EDWARD HIMMELFARB
Attorneyss

OCTOBER 2000

 

1 Section 707(b) states, in relevant part:

After notice and a hearing, the court, on its own motion or on a motion by the United States trustee, but not at the request or suggestion of any party in interest, may dismiss a case filed by an individual debtor under this chapter whose debts are primarily consumer debts if it finds that the granting of relief would be a substantial abuse of the provisions of this chapter. There shall be a presumption in favor of granting the relief requested by the debtor.

2 Under Chapter 13 (11 U.S.C. 1301 et seq.), "an individual with regular income" has the option of preserving his assets through a plan funded primarily with that income. 11 U.S.C. 109(e). If an unsecured creditor or trustee objects to the confirmation of the Chapter 13 plan, the debtor still may obtain relief under Chapter 13 if the plan "provides that all of the debtor's projected disposable income * * * will be applied to make payments under the plan." 11 U.S.C. 1325(b)(1)(B). The statute defines "disposable income" as income received by the debtor that is not reasonably necessary to support the debtor, his dependents, or his business. 11 U.S.C. 1325(b)(2) (1994 & Supp. IV 1998).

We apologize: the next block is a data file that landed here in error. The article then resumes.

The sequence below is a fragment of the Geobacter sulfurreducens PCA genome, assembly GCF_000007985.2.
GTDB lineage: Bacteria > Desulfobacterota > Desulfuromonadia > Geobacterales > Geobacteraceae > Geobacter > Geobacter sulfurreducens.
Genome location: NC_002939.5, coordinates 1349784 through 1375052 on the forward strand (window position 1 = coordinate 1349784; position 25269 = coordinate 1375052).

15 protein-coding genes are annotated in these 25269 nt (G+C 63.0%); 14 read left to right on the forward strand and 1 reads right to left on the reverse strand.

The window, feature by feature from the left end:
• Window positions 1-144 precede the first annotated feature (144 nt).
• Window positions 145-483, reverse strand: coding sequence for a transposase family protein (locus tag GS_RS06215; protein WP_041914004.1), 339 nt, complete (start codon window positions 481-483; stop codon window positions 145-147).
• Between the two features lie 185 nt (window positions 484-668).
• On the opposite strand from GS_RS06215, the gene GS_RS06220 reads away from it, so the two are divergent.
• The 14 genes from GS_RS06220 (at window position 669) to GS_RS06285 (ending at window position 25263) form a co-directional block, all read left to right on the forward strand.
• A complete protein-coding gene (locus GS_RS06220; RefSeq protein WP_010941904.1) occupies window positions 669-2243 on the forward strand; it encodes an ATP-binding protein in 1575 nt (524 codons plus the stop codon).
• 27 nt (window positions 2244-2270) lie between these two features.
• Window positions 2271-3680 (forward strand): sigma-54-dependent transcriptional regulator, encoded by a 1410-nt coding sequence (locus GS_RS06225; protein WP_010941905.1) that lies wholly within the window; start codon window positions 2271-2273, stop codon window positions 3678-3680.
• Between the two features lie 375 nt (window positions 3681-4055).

3 The transcript of the argument on the motion in bankruptcy court, including the court's oral ruling, was not included in the appendix to the petition for a writ of certiorari. It may be found in the appendix in the court of appeals at pages 80-99.